Irvin Kershner

Biography: After serving as a flight engineer in World War II, Irvin Kershner signed up for art, design and film-related courses at Temple University, Drexel University and USC. From 1953 to 1955, Kershner worked abroad on behalf of the United States Information Service, directing several well-circulated documentaries. His TV work began in 1955 with his direction of the weekly series Confidential File, one of several docudrama projects supervised by LA TV personality Paul Coates. Kershner made his big-screen directorial debut through the auspices of Roger Corman: In its extensive use of actual locations, Stakeout on Dope Street (1958) was a logical extension of the director's years with the USIS and Paul Coates. His first major theatrical feature was The Hoodlum Priest, a fact-based 1961 sleeper produced by and starring Don Murray. He followed this personal success with his direction of the critically applauded Canadian film The Luck of Ginger Coffey (1963). Thereafter, the quality ofAfter serving as a flight engineer in World War II, Irvin Kershner signed up for art, design and film-related courses at Temple University, Drexel University and USC. From 1953 to 1955, Kershner worked abroad on behalf of the United States Information Service, directing several well-circulated documentaries. His TV work began in 1955 with his direction of the weekly series Confidential File, one of several docudrama projects supervised by LA TV personality Paul Coates. Kershner made his big-screen directorial debut through the auspices of Roger Corman: In its extensive use of actual locations, Stakeout on Dope Street (1958) was a logical extension of the director's years with the USIS and Paul Coates. His first major theatrical feature was The Hoodlum Priest, a fact-based 1961 sleeper produced by and starring Don Murray. He followed this personal success with his direction of the critically applauded Canadian film The Luck of Ginger Coffey (1963). Thereafter, the quality of Kirshner's projects fluctuated, though there were more hits than misses: The Flim Flam Man (1967) was a minor but entertaining George C. Scott comedy; Loving (1970) was an excellent study of a disintegrating marriage; and Up the Sandbox (1972) was perhaps Barbra Streisand's most ambitious vehicle up to that time. The director has scored his biggest successes in the field of fantasy/adventure: The Empire Strikes Back (1980), Never Say Never Again (1983) and Robocop 2 (1989). In 1988, Irvin Kershner made a rare acting appearance as Zebedee in Martin Scorcese's The Last Temptation of Christ. Expand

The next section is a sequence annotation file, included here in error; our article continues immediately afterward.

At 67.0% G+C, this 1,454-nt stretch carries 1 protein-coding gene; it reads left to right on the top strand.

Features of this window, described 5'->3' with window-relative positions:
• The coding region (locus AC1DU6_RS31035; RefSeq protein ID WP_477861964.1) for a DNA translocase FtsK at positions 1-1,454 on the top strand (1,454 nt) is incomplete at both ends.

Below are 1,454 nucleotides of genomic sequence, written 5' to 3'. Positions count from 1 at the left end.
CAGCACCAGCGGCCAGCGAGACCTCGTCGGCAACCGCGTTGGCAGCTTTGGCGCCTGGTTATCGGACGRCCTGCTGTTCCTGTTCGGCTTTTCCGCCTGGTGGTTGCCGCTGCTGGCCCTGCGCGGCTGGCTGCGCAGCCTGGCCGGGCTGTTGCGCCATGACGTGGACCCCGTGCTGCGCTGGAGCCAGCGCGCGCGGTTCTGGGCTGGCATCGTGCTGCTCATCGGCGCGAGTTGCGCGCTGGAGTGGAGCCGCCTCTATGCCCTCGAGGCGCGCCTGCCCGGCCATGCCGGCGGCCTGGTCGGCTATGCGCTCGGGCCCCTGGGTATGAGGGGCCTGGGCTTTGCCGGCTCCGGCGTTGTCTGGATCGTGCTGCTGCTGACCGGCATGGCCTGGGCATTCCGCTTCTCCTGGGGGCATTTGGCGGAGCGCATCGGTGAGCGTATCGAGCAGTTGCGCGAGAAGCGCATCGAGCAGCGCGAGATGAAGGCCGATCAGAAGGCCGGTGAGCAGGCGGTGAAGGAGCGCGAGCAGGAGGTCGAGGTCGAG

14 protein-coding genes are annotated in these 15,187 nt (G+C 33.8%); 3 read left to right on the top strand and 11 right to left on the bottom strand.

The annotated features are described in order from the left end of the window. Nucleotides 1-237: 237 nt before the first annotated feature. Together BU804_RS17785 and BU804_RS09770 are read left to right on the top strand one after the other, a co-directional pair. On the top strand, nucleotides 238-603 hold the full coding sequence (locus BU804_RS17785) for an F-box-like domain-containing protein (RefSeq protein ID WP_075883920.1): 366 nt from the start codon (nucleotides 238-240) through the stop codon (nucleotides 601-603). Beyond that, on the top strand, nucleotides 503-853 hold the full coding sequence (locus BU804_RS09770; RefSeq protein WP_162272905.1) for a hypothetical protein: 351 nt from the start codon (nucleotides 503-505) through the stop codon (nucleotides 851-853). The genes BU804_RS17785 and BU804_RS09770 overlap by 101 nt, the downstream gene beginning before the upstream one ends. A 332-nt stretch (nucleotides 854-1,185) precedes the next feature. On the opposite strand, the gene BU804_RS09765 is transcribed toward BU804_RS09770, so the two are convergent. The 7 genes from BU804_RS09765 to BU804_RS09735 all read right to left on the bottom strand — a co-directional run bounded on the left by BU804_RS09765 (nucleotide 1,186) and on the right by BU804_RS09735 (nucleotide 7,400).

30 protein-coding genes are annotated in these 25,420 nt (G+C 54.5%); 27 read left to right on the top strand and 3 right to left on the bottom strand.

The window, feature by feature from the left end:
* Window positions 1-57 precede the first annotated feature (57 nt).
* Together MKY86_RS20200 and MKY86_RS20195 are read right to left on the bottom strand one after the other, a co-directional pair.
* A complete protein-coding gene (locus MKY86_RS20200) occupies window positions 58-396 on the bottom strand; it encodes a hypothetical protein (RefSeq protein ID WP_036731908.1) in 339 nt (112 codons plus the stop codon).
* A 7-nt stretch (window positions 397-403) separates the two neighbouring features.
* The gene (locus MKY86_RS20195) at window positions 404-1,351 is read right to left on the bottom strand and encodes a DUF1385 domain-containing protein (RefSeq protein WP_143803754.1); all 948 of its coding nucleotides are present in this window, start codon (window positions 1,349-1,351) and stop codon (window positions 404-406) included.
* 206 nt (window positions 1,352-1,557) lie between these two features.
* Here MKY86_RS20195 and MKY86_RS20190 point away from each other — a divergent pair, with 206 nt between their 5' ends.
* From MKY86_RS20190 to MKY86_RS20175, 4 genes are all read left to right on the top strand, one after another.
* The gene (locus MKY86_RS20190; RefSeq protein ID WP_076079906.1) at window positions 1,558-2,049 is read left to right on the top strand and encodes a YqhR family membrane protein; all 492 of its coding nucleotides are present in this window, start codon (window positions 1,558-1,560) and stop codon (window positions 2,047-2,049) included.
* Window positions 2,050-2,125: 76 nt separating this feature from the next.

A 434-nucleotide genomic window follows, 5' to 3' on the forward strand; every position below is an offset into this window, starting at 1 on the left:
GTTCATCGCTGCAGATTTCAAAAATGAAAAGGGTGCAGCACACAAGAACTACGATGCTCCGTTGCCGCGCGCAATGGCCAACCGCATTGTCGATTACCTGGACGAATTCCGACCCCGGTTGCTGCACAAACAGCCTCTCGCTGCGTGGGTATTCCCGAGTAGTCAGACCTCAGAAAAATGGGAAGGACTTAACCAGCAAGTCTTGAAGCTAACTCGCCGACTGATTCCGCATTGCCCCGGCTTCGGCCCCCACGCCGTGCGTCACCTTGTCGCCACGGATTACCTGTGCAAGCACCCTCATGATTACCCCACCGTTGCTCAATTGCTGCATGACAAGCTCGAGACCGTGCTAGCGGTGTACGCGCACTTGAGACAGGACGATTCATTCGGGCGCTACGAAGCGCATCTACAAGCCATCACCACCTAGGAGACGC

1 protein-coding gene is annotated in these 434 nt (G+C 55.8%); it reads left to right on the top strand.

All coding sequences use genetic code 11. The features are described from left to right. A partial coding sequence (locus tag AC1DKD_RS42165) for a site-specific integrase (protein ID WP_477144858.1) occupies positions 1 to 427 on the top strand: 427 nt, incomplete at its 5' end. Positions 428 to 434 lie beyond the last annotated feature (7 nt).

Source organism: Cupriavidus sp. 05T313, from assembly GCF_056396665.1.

Irvin Kershner's Scores

  • Movies
  • TV
Average career score: 60
Highest Metascore: 82 Star Wars: Episode V - The Empire Strikes Back
Lowest Metascore: 41 The Nature of Existence
Score distribution:
  1. Positive: 3 out of 6
  2. Negative: 0 out of 6
6 movie reviews
Title: Year: Credit: User score:
41 The Nature of Existence Jun 18, 2010 Cast tbd
42 RoboCop 2 Jun 22, 1990 Director 7.5
80 The Last Temptation of Christ Aug 12, 1988 Zebedee 7.6
68 Never Say Never Again Oct 7, 1983 Director / Director tbd
82 Star Wars: Episode V - The Empire Strikes Back May 21, 1980 Director 9.1
49 Eyes of Laura Mars Aug 2, 1978 Director tbd